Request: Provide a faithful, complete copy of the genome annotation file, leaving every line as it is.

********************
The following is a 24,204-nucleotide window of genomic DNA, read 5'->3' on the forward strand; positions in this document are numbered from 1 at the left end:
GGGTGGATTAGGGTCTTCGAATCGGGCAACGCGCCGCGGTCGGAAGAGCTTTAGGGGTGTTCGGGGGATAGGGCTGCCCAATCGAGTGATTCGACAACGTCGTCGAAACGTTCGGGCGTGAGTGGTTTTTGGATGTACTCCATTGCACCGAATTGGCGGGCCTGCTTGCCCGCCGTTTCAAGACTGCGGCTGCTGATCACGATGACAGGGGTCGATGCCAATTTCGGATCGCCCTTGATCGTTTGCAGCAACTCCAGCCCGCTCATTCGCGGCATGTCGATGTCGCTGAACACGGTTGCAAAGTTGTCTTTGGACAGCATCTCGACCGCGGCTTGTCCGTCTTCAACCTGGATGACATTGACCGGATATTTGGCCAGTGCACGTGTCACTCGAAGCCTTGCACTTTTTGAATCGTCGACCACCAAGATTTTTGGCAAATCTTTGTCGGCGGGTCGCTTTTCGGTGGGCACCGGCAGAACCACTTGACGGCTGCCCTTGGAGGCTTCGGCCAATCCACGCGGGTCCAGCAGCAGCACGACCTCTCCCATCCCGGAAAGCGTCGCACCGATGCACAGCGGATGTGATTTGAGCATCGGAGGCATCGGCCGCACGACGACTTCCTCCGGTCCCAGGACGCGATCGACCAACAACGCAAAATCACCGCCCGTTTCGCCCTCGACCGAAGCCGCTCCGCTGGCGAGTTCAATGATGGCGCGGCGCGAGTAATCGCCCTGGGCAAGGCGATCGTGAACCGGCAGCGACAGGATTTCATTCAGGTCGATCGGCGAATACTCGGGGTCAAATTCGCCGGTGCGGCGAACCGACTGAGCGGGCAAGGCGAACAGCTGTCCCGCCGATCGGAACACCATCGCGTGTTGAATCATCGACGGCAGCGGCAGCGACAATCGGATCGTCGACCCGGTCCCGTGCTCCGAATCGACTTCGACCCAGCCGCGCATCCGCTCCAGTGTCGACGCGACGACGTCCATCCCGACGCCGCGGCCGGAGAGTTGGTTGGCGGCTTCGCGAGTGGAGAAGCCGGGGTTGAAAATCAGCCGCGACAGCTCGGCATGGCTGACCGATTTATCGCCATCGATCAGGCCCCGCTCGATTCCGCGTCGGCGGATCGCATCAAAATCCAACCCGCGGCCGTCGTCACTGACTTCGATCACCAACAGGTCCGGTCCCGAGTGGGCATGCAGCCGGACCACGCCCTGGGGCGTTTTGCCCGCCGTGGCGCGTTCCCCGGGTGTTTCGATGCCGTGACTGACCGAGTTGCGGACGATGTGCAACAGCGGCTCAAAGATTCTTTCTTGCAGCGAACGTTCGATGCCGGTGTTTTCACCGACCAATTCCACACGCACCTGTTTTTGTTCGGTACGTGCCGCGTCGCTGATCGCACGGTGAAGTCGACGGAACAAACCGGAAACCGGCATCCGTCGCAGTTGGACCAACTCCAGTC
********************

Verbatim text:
The following is a 24,204-nucleotide window of genomic DNA, read 5'->3' on the forward strand; positions in this document are numbered from 1 at the left end:
GGGTGGATTAGGGTCTTCGAATCGGGCAACGCGCCGCGGTCGGAAGAGCTTTAGGGGTGTTCGGGGGATAGGGCTGCCCAATCGAGTGATTCGACAACGTCGTCGAAACGTTCGGGCGTGAGTGGTTTTTGGATGTACTCCATTGCACCGAATTGGCGGGCCTGCTTGCCCGCCGTTTCAAGACTGCGGCTGCTGATCACGATGACAGGGGTCGATGCCAATTTCGGATCGCCCTTGATCGTTTGCAGCAACTCCAGCCCGCTCATTCGCGGCATGTCGATGTCGCTGAACACGGTTGCAAAGTTGTCTTTGGACAGCATCTCGACCGCGGCTTGTCCGTCTTCAACCTGGATGACATTGACCGGATATTTGGCCAGTGCACGTGTCACTCGAAGCCTTGCACTTTTTGAATCGTCGACCACCAAGATTTTTGGCAAATCTTTGTCGGCGGGTCGCTTTTCGGTGGGCACCGGCAGAACCACTTGACGGCTGCCCTTGGAGGCTTCGGCCAATCCACGCGGGTCCAGCAGCAGCACGACCTCTCCCATCCCGGAAAGCGTCGCACCGATGCACAGCGGATGTGATTTGAGCATCGGAGGCATCGGCCGCACGACGACTTCCTCCGGTCCCAGGACGCGATCGACCAACAACGCAAAATCACCGCCCGTTTCGCCCTCGACCGAAGCCGCTCCGCTGGCGAGTTCAATGATGGCGCGGCGCGAGTAATCGCCCTGGGCAAGGCGATCGTGAACCGGCAGCGACAGGATTTCATTCAGGTCGATCGGCGAATACTCGGGGTCAAATTCGCCGGTGCGGCGAACCGACTGAGCGGGCAAGGCGAACAGCTGTCCCGCCGATCGGAACACCATCGCGTGTTGAATCATCGACGGCAGCGGCAGCGACAATCGGATCGTCGACCCGGTCCCGTGCTCCGAATCGACTTCGACCCAGCCGCGCATCCGCTCCAGTGTCGACGCGACGACGTCCATCCCGACGCCGCGGCCGGAGAGTTGGTTGGCGGCTTCGCGAGTGGAGAAGCCGGGGTTGAAAATCAGCCGCGACAGCTCGGCATGGCTGACCGATTTATCGCCATCGATCAGGCCCCGCTCGATTCCGCGTCGGCGGATCGCATCAAAATCCAACCCGCGGCCGTCGTCACTGACTTCGATCACCAACAGGTCCGGTCCCGAGTGGGCATGCAGCCGGACCACGCCCTGGGGCGTTTTGCCCGCCGTGGCGCGTTCCCCGGGTGTTTCGATGCCGTGACTGACCGAGTTGCGGACGATGTGCAACAGCGGCTCAAAGATTCTTTCTTGCAGCGAACGTTCGATGCCGGTGTTTTCACCGACCAATTCCACACGCACCTGTTTTTGTTCGGTACGTGCCGCGTCGCTGATCGCACGGTGAAGTCGACGGAACAAACCGGAAACCGGCATCCGTCGCAGTTGGACCAACTCCAGTC